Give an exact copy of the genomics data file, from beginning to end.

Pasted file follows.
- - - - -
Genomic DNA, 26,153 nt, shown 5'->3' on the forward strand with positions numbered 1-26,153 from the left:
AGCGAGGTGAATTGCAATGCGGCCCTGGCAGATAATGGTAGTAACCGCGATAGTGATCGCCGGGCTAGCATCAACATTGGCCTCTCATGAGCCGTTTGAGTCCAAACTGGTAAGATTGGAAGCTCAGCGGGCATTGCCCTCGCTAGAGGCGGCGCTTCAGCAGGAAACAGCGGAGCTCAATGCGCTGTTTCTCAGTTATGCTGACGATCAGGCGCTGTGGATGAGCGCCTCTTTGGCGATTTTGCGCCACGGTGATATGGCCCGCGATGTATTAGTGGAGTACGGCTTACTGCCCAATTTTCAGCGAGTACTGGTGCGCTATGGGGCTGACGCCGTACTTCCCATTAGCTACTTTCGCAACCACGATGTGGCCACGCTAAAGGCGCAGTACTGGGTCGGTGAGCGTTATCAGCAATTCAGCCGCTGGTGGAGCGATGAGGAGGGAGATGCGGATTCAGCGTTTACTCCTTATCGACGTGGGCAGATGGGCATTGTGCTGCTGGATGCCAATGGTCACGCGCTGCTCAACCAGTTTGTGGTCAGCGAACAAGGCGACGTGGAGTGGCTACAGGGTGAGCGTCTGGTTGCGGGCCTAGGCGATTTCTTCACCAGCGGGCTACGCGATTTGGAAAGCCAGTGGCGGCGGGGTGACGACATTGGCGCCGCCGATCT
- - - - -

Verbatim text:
Genomic DNA, 26,153 nt, shown 5'->3' on the forward strand with positions numbered 1-26,153 from the left:
AGCGAGGTGAATTGCAATGCGGCCCTGGCAGATAATGGTAGTAACCGCGATAGTGATCGCCGGGCTAGCATCAACATTGGCCTCTCATGAGCCGTTTGAGTCCAAACTGGTAAGATTGGAAGCTCAGCGGGCATTGCCCTCGCTAGAGGCGGCGCTTCAGCAGGAAACAGCGGAGCTCAATGCGCTGTTTCTCAGTTATGCTGACGATCAGGCGCTGTGGATGAGCGCCTCTTTGGCGATTTTGCGCCACGGTGATATGGCCCGCGATGTATTAGTGGAGTACGGCTTACTGCCCAATTTTCAGCGAGTACTGGTGCGCTATGGGGCTGACGCCGTACTTCCCATTAGCTACTTTCGCAACCACGATGTGGCCACGCTAAAGGCGCAGTACTGGGTCGGTGAGCGTTATCAGCAATTCAGCCGCTGGTGGAGCGATGAGGAGGGAGATGCGGATTCAGCGTTTACTCCTTATCGACGTGGGCAGATGGGCATTGTGCTGCTGGATGCCAATGGTCACGCGCTGCTCAACCAGTTTGTGGTCAGCGAACAAGGCGACGTGGAGTGGCTACAGGGTGAGCGTCTGGTTGCGGGCCTAGGCGATTTCTTCACCAGCGGGCTACGCGATTTGGAAAGCCAGTGGCGGCGGGGTGACGACATTGGCGCCGCCGATCT